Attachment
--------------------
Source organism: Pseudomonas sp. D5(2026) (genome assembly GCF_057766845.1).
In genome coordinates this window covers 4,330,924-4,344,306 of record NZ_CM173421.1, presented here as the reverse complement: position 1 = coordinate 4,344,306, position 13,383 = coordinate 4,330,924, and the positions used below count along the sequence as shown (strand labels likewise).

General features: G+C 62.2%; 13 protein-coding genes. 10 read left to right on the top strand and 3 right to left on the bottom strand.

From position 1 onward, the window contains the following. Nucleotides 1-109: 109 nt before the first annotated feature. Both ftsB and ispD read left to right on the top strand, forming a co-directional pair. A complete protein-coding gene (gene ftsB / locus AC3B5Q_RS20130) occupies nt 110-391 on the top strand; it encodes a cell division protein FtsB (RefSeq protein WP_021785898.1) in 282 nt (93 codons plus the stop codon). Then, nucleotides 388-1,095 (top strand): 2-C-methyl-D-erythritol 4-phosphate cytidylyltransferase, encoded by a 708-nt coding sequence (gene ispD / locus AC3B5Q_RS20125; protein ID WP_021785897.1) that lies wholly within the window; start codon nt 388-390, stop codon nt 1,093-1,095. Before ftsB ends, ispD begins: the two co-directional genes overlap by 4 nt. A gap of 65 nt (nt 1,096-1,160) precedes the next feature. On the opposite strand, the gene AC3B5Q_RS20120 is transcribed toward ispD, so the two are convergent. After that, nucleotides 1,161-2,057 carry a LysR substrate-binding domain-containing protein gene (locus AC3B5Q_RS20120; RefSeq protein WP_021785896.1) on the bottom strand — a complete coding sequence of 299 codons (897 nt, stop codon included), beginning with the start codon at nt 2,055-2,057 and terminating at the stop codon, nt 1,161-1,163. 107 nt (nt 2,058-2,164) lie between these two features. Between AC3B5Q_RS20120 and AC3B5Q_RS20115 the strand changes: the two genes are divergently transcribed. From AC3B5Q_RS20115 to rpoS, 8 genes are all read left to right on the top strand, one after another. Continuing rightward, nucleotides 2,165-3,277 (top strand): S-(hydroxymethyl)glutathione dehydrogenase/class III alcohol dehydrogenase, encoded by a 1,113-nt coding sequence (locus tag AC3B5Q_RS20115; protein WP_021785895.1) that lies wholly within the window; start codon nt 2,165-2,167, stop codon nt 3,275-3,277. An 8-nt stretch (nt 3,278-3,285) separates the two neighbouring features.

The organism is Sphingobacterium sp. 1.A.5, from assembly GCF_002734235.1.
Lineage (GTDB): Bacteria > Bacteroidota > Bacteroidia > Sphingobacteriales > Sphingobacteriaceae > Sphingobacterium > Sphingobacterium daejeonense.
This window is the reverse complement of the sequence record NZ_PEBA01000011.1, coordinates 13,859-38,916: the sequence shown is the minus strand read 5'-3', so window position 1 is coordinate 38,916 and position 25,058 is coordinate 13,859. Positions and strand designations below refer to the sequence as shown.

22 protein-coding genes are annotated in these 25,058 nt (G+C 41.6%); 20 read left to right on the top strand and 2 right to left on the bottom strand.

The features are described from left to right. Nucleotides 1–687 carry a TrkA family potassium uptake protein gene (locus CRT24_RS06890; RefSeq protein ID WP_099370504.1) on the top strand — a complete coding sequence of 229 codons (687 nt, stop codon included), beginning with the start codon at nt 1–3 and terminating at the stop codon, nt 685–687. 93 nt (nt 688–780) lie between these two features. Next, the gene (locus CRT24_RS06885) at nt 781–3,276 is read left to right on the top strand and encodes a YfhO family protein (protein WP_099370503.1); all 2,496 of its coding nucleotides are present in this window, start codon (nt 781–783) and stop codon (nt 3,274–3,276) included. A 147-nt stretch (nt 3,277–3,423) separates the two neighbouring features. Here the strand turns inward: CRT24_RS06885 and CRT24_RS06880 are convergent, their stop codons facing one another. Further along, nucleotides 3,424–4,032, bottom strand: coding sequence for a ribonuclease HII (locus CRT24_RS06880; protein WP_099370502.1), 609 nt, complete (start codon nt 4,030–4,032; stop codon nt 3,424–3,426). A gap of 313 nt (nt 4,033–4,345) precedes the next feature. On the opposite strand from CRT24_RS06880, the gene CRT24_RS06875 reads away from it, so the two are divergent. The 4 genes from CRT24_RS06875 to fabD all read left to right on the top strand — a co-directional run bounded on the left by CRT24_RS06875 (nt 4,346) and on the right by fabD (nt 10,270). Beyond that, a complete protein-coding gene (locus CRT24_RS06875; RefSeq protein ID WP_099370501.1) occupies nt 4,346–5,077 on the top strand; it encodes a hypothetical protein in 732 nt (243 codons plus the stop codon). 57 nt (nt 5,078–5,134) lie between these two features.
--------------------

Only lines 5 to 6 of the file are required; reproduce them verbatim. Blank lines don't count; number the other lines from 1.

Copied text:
The organism is Sphingobacterium sp. 1.A.5, from assembly GCF_002734235.1.
Lineage (GTDB): Bacteria > Bacteroidota > Bacteroidia > Sphingobacteriales > Sphingobacteriaceae > Sphingobacterium > Sphingobacterium daejeonense.